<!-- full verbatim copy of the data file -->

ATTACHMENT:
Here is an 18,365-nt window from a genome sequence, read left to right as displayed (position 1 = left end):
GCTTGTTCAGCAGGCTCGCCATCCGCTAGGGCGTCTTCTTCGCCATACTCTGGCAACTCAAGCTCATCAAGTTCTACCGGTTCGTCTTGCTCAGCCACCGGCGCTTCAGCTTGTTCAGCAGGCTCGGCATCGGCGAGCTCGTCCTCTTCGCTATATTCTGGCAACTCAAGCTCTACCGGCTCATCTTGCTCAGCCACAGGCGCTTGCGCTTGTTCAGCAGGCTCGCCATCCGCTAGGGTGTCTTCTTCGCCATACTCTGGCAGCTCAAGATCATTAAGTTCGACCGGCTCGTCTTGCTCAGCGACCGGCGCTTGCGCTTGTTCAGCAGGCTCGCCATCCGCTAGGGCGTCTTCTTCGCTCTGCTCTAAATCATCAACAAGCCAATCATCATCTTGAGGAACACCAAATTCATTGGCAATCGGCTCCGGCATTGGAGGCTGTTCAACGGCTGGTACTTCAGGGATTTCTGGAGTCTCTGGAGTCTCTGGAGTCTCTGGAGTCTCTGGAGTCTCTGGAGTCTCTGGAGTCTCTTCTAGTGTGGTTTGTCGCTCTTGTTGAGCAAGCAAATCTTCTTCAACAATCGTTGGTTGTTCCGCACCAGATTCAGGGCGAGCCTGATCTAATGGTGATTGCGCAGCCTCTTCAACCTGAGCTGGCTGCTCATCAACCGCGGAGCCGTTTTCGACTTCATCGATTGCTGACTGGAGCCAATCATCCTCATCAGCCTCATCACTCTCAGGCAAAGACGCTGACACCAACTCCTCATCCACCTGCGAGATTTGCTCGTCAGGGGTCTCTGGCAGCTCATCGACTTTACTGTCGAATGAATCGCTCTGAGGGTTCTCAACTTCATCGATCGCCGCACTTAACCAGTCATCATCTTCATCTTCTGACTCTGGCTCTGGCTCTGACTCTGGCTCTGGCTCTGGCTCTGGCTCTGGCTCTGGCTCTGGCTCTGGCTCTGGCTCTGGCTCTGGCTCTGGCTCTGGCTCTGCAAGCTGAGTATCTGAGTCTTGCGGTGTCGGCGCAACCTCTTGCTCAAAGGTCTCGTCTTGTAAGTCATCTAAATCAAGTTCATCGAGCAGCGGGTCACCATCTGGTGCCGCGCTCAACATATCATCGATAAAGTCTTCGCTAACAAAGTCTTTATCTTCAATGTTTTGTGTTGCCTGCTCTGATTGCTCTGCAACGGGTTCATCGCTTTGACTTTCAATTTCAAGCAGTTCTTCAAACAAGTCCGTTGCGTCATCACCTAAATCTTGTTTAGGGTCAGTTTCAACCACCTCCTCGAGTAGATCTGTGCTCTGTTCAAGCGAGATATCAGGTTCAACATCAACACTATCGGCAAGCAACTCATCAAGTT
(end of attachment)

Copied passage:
Here is an 18,365-nt window from a genome sequence, read left to right as displayed (position 1 = left end):
GCTTGTTCAGCAGGCTCGCCATCCGCTAGGGCGTCTTCTTCGCCATACTCTGGCAACTCAAGCTCATCAAGTTCTACCGGTTCGTCTTGCTCAGCCACCGGCGCTTCAGCTTGTTCAGCAGGCTCGGCATCGGCGAGCTCGTCCTCTTCGCTATATTCTGGCAACTCAAGCTCTACCGGCTCATCTTGCTCAGCCACAGGCGCTTGCGCTTGTTCAGCAGGCTCGCCATCCGCTAGGGTGTCTTCTTCGCCATACTCTGGCAGCTCAAGATCATTAAGTTCGACCGGCTCGTCTTGCTCAGCGACCGGCGCTTGCGCTTGTTCAGCAGGCTCGCCATCCGCTAGGGCGTCTTCTTCGCTCTGCTCTAAATCATCAACAAGCCAATCATCATCTTGAGGAACACCAAATTCATTGGCAATCGGCTCCGGCATTGGAGGCTGTTCAACGGCTGGTACTTCAGGGATTTCTGGAGTCTCTGGAGTCTCTGGAGTCTCTGGAGTCTCTGGAGTCTCTGGAGTCTCTGGAGTCTCTTCTAGTGTGGTTTGTCGCTCTTGTTGAGCAAGCAAATCTTCTTCAACAATCGTTGGTTGTTCCGCACCAGATTCAGGGCGAGCCTGATCTAATGGTGATTGCGCAGCCTCTTCAACCTGAGCTGGCTGCTCATCAACCGCGGAGCCGTTTTCGACTTCATCGATTGCTGACTGGAGCCAATCATCCTCATCAGCCTCATCACTCTCAGGCAAAGACGCTGACACCAACTCCTCATCCACCTGCGAGATTTGCTCGTCAGGGGTCTCTGGCAGCTCATCGACTTTACTGTCGAATGAATCGCTCTGAGGGTTCTCAACTTCATCGATCGCCGCACTTAACCAGTCATCATCTTCATCTTCTGACTCTGGCTCTGGCTCTGACTCTGGCTCTGGCTCTGGCTCTGGCTCTGGCTCTGGCTCTGGCTCTGGCTCTGGCTCTGGCTCTGGCTCTGGCTCTGGCTCTGCAAGCTGAGTATCTGAGTCTTGCGGTGTCGGCGCAACCTCTTGCTCAAAGGTCTCGTCTTGTAAGTCATCTAAATCAAGTTCATCGAGCAGCGGGTCACCATCTGGTGCCGCGCTCAACATATCATCGATAAAGTCTTCGCTAACAAAGTCTTTATCTTCAATGTTTTGTGTTGCCTGCTCTGATTGCTCTGCAACGGGTTCATCGCTTTGACTTTCAATTTCAAGCAGTTCTTCAAACAAGTCCGTTGCGTCATCACCTAAATCTTGTTTAGGGTCAGTTTCAACCACCTCCTCGAGTAGATCTGTGCTCTGTTCAAGCGAGATATCAGGTTCAACATCAACACTATCGGCAAGCAACTCATCAAGTT